Geo-spatial analysis with Python

The quest

Understanding co-ordinates and projections

We all use GPS tools and so we’re well familiar with latitude and longitude — these are measurements that reference our position on earth in relation to the Greenwich Meridian and the Equator. In South Africa our latitude is always a negative number (we are below the equator therefore negative), and our longitude is always a positive number (we are to the right of the Greenwich Meridian therefore positive).

Understanding shapefiles

Map data typically comes in shapefile format so it’s an important concept to understand. A shapefile is described by Wikipedia as a format which can spatially describe vector features: points, lines, and polygons, representing, for example, water wells, rivers, and lakes. The format is composed of several different files which together hold all the required information to draw these objects. There are 3 mandatory files, without which you will not be able to work: *.shp, *.shx, and *.dbf. However, there is a fourth file *.prj which contains the projection and co-ordinate reference system information. If this file is not supplied you will be able to draw the shapes of states and counties, but you won’t actually know exactly where in the world they are located. The moment you want to combine one dataset with another you may end up superimposing Italy over Texas!

The magic of GeoPandas

I can’t over-state how much I love this library! Working with it is very much like working in regular Pandas so it’s easy to get started, and the functionality included is comprehensive, clear and simple to use.

Reading in the data — gpd.read_file()

Notice the geometry column: in this case it contains polygons so we know we are dealing with shapes, rather than points or lines.

Checking the co-ordinate reference system — .crs

This attribute tells us which co-ordinate reference system the GeoDataFrame is using — for more details use http://www.spatialreference.org/ref/epsg/4269/.

Re-projecting to a new CRS — .to_crs()

This is a big part of how we will be solving our challenge, and it’s a one-liner!

Convert a Pandas df to a GeoPandas gdf — GeoDataFrame()

Some of our data, such as the use of force files, comes with information including x,y co-ordinates or latitude, longitude — but it is in a *.csv format. We need to convert the resulting Pandas dataframe to a GeoPandas GeoDataFrame:

Geocoding with Google’s API — .tools.geocode()

To do geocoding with the Google Maps API, you’ll need to register — but it’s a very simple process (and free!): you can head here to read more: https://cloud.google.com/maps-platform/. Once you’ve obtained your key, geocoding is a simple one-liner:

Measuring distance between points — .distance()

The distance between points in 2 GeoSeries:

And finally, let’s not forget actually plotting the maps! — .plot()

Drawing a basic map is deceptively simple…

Solving the geospatial challenges

I picked 2 key aspects to address:

What are we dealing with?

The folder structure for our data was a bit of a monster. On Day 1 I spent most of the day just opening folders, wondering what the numbers meant, wondering why folders had different numbers of files in them, and then laboriously opening files to inspect their contents:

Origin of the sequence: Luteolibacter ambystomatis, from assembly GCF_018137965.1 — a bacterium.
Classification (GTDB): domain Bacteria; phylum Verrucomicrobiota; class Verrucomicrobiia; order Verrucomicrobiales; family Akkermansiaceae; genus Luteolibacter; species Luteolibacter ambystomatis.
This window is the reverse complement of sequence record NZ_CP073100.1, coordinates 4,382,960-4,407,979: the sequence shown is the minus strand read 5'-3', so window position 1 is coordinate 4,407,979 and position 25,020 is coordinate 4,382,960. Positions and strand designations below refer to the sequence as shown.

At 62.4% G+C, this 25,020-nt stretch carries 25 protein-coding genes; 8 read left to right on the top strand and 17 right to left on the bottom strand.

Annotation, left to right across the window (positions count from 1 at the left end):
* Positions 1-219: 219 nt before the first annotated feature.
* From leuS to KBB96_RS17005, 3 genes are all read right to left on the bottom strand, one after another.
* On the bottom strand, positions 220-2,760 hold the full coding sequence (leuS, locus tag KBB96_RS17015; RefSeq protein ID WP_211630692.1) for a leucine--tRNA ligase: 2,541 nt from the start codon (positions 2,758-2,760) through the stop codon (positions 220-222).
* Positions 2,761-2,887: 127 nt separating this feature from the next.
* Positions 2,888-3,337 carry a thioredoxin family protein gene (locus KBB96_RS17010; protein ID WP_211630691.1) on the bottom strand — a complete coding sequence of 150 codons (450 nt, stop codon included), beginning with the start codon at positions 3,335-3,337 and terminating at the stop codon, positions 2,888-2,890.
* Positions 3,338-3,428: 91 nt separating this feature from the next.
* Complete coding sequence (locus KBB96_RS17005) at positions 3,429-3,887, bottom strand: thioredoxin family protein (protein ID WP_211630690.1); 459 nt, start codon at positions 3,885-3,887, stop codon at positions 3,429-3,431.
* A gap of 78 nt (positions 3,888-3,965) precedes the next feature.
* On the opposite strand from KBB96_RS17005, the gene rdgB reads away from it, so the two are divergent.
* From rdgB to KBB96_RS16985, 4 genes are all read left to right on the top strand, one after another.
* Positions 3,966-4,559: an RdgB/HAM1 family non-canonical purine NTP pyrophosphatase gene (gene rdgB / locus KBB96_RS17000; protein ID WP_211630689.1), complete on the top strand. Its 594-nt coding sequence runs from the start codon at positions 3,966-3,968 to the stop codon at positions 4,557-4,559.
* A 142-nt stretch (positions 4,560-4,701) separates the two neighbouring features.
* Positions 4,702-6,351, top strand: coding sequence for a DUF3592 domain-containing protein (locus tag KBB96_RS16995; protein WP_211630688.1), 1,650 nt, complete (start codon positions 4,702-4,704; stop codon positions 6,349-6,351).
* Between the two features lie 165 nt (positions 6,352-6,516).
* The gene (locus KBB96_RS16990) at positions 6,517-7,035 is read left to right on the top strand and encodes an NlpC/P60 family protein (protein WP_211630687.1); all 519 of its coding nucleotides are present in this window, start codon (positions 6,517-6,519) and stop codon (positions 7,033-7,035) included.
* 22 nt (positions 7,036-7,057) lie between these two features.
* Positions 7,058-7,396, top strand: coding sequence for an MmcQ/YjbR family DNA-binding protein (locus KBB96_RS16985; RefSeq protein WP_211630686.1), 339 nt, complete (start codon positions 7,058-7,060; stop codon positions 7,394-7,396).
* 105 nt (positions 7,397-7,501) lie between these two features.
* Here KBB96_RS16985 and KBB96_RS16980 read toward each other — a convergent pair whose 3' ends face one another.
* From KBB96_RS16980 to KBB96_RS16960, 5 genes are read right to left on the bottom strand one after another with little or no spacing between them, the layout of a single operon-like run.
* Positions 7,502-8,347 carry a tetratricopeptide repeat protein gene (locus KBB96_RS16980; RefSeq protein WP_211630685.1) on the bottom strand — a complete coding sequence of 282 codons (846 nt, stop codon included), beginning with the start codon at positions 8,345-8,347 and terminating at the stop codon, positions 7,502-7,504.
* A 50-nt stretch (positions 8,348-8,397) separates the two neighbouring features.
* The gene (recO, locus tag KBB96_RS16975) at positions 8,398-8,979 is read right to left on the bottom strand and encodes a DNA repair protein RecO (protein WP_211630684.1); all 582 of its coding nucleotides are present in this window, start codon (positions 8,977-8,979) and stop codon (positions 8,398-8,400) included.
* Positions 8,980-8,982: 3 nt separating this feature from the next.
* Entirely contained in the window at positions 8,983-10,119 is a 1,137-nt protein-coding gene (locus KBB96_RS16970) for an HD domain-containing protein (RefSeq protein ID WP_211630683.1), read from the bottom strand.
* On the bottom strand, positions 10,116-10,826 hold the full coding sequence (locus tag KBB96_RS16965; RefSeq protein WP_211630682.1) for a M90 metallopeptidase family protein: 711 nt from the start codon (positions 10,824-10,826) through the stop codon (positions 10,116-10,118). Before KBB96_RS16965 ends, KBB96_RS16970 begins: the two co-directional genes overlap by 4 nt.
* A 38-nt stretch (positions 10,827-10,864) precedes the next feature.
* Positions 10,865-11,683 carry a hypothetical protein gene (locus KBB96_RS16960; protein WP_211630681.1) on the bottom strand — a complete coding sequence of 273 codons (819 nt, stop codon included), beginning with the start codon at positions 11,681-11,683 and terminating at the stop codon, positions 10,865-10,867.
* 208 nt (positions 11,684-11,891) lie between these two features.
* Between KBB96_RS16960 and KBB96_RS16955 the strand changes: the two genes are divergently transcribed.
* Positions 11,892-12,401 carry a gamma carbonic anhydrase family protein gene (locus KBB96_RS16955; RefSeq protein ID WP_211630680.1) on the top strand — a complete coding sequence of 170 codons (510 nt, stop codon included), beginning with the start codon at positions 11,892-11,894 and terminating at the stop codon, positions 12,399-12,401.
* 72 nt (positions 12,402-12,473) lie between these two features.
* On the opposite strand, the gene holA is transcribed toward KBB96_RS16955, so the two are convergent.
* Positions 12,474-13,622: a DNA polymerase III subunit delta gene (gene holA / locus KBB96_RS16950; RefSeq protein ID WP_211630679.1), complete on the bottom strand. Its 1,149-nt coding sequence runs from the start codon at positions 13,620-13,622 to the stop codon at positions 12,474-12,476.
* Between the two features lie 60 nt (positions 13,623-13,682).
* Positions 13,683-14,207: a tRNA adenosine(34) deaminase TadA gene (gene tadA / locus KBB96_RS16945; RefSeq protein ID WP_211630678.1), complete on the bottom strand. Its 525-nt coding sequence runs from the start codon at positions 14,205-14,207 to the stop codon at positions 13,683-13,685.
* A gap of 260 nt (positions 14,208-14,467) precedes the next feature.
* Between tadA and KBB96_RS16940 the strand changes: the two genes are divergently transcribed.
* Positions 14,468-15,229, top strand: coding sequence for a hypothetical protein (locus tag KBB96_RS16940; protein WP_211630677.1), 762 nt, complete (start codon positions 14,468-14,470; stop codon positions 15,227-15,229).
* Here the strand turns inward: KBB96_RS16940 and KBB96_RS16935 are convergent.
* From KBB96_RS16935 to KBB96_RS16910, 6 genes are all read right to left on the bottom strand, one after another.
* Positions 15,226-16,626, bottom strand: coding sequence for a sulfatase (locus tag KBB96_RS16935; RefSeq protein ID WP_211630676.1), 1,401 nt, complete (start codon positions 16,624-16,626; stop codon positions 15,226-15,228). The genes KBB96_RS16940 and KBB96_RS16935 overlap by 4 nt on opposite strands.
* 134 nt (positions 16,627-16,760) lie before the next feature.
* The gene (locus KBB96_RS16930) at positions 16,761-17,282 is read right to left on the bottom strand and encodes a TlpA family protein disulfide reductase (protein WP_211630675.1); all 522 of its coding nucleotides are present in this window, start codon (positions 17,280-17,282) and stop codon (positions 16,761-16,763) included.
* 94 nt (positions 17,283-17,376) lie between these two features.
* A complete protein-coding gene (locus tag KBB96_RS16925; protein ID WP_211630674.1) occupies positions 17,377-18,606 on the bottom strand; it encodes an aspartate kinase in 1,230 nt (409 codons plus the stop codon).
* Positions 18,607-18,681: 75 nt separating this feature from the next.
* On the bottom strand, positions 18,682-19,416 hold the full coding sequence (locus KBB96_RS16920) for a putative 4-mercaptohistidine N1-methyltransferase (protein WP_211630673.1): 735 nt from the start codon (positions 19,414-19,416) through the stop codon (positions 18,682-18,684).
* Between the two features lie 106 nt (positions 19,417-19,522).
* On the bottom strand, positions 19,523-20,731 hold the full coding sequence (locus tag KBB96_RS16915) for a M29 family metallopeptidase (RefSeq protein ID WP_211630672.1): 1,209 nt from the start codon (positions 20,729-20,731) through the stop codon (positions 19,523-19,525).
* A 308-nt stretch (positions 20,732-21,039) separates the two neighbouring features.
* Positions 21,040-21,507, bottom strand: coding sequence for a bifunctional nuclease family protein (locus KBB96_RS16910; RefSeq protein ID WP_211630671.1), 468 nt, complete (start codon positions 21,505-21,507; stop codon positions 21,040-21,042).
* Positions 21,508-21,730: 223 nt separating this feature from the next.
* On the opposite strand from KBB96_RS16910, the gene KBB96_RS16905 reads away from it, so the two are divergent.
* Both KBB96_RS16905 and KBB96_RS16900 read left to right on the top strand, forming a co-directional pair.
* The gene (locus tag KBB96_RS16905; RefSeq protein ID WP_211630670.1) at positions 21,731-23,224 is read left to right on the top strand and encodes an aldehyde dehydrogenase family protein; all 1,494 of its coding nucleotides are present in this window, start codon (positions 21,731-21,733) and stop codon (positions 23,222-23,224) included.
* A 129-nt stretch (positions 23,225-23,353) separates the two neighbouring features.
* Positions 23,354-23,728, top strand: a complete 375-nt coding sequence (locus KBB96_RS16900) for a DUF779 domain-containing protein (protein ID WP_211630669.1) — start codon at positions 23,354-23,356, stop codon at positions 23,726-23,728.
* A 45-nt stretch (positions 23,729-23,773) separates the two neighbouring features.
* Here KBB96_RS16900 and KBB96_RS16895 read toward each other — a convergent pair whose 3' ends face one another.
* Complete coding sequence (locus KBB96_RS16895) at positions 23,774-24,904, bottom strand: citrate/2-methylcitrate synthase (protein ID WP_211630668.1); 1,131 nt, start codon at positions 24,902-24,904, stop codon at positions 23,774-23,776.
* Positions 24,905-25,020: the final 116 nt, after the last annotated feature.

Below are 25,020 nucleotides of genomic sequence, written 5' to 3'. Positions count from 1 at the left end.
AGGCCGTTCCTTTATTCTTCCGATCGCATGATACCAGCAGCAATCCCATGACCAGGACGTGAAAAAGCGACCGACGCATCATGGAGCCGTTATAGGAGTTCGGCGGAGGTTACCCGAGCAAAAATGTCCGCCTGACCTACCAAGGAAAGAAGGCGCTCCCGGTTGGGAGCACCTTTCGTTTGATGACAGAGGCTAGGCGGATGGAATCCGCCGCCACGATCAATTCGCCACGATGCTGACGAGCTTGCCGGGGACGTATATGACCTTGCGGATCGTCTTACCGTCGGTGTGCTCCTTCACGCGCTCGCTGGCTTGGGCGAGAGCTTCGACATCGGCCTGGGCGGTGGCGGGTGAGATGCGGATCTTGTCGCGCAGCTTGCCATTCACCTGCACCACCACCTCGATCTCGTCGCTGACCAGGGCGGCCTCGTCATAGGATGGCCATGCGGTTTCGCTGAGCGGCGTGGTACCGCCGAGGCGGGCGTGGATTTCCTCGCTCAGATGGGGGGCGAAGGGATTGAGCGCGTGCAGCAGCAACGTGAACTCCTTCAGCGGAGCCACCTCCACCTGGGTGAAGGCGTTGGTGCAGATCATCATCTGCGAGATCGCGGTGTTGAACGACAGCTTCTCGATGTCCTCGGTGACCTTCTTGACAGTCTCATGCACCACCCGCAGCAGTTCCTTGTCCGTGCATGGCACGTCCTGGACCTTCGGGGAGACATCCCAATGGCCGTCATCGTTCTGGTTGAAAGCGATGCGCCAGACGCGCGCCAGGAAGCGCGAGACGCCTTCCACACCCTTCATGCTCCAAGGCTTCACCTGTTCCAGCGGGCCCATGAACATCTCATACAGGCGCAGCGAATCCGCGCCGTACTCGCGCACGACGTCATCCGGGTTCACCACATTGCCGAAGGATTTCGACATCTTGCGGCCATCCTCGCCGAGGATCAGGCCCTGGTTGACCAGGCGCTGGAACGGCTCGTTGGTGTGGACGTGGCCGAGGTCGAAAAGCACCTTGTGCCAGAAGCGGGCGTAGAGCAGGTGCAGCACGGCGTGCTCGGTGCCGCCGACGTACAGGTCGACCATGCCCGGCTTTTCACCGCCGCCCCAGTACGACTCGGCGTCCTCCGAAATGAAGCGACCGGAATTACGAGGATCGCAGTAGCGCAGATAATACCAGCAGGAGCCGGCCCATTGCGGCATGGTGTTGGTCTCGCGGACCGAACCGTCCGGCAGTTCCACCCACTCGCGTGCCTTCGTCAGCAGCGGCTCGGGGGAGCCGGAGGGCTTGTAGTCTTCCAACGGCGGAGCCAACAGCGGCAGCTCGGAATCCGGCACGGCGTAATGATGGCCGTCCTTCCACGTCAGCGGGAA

• What county / state combinations does each Dept file represent?
  • Has a use of force (uof) file been provided or not?
  • In the shapefile data are any of the 4 key files missing?
  • In the ACS data were the files provided consistently for the same county?
  • We have only been given use of force data for 3 of our 6 police departments: Travis, Mecklenburg and Dallas.
  • The shapefile data from Travis is missing a “prj” file so we’re going to need to identify the correct co-ordinate reference system before we can even thinking of analysing or plotting that data further.
  • And for both Travis and Worcester we have troublesome ACS data — notice that for Travis all entries are “48453”, except for rsa (race-sex-age) where we’ve been given the data for FIPS county “48217”. Similarly for Worcester the rsa data is for a different county.

How do we standardize the CRS?

The American Community Survey (ACS) data is broken down into “census tracts” but the corresponding shapefiles were not supplied. Fortunately Darren Sholes supplied us with the link to get them. These shapefiles consistently use CRS = epsg:4269, so for my purposes I decided to use that as my base standard. All other data would need to be converted to this CRS.

  1. Sample 3 random addresses from UOF file
  2. Geocode them using the Google API
  3. Convert these to our standard CRS = epsg:4269
  4. Then for each possible CRS projection, convert our original UOF addresses to that projection, then convert to our standard epsg:4269
  5. And finally compare the distance between the resulting sets of points
  6. The combination with the least distance between them represents the “best fit” CRS for using on our data

And so finally I can do the big reveal…

Just look at the pretty maps that can be made once the data has been standardized! Now choosing colour schemes -that’s at least another 2 weeks’ worth of work right there :)

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